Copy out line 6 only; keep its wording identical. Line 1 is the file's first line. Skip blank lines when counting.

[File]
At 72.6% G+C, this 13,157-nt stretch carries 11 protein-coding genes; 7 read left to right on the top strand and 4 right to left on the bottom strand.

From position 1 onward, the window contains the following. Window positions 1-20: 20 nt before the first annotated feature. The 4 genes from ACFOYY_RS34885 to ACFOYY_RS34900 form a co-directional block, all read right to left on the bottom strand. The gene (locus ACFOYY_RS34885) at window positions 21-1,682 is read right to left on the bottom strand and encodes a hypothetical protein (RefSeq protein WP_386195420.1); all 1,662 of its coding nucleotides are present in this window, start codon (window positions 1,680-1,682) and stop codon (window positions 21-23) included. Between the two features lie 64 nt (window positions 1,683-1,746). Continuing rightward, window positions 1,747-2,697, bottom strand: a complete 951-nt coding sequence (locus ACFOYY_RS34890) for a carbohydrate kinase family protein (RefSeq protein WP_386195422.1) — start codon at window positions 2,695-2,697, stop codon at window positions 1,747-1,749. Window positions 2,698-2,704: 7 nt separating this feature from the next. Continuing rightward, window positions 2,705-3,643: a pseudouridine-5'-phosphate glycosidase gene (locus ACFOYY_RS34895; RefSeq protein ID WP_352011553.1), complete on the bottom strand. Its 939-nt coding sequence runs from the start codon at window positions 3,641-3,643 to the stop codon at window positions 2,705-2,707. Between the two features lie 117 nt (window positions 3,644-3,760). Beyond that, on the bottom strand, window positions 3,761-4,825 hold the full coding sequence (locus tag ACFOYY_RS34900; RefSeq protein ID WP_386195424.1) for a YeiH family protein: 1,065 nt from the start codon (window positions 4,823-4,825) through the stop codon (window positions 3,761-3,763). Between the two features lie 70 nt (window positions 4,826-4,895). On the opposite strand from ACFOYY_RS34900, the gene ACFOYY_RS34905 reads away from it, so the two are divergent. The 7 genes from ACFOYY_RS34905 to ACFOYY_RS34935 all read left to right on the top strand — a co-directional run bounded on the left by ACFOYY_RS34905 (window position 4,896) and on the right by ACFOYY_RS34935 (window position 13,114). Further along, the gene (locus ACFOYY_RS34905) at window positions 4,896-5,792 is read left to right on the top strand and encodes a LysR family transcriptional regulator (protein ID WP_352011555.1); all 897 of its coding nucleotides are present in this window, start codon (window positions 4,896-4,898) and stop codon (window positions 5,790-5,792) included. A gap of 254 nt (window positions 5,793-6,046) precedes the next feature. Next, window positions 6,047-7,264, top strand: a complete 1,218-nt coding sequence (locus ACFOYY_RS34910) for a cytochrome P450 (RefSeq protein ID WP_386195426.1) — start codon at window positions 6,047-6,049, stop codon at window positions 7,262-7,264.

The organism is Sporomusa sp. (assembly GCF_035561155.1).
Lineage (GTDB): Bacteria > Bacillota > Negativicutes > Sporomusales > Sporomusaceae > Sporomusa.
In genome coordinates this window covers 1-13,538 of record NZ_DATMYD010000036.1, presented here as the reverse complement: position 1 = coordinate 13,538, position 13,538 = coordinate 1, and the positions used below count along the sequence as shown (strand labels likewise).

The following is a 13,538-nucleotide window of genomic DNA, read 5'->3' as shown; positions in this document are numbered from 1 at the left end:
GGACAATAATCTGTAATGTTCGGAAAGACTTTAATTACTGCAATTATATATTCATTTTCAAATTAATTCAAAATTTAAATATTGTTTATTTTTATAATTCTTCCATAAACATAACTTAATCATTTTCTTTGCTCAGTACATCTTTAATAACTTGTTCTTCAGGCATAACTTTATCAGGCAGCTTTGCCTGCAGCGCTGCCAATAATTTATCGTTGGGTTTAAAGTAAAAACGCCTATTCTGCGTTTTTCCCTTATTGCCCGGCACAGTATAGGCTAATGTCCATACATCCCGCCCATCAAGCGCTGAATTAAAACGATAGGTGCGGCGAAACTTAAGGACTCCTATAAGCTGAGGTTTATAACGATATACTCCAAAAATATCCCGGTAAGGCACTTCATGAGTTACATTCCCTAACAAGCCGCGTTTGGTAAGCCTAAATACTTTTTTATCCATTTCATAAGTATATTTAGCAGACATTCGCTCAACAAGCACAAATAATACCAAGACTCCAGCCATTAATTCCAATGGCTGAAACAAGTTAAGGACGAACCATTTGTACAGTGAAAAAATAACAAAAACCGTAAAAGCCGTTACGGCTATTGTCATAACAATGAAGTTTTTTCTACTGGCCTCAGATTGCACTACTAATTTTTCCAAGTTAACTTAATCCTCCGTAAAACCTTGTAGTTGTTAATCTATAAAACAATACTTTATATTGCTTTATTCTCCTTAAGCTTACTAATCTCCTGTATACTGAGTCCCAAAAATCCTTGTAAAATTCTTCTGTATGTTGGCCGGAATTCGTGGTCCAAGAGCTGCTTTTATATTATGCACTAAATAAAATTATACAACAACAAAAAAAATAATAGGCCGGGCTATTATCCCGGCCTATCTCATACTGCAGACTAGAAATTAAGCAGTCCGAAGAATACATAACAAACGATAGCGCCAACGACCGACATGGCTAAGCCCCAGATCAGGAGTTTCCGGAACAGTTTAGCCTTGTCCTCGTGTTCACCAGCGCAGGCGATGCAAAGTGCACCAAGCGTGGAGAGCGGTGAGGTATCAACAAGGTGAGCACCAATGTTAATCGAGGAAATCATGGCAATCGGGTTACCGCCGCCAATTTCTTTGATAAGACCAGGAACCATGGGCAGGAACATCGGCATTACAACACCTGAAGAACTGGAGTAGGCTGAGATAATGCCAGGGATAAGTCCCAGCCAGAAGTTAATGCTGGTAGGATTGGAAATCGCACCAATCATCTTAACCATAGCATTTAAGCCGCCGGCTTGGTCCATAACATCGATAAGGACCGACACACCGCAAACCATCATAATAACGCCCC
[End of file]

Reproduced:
The following is a 13,538-nucleotide window of genomic DNA, read 5'->3' as shown; positions in this document are numbered from 1 at the left end: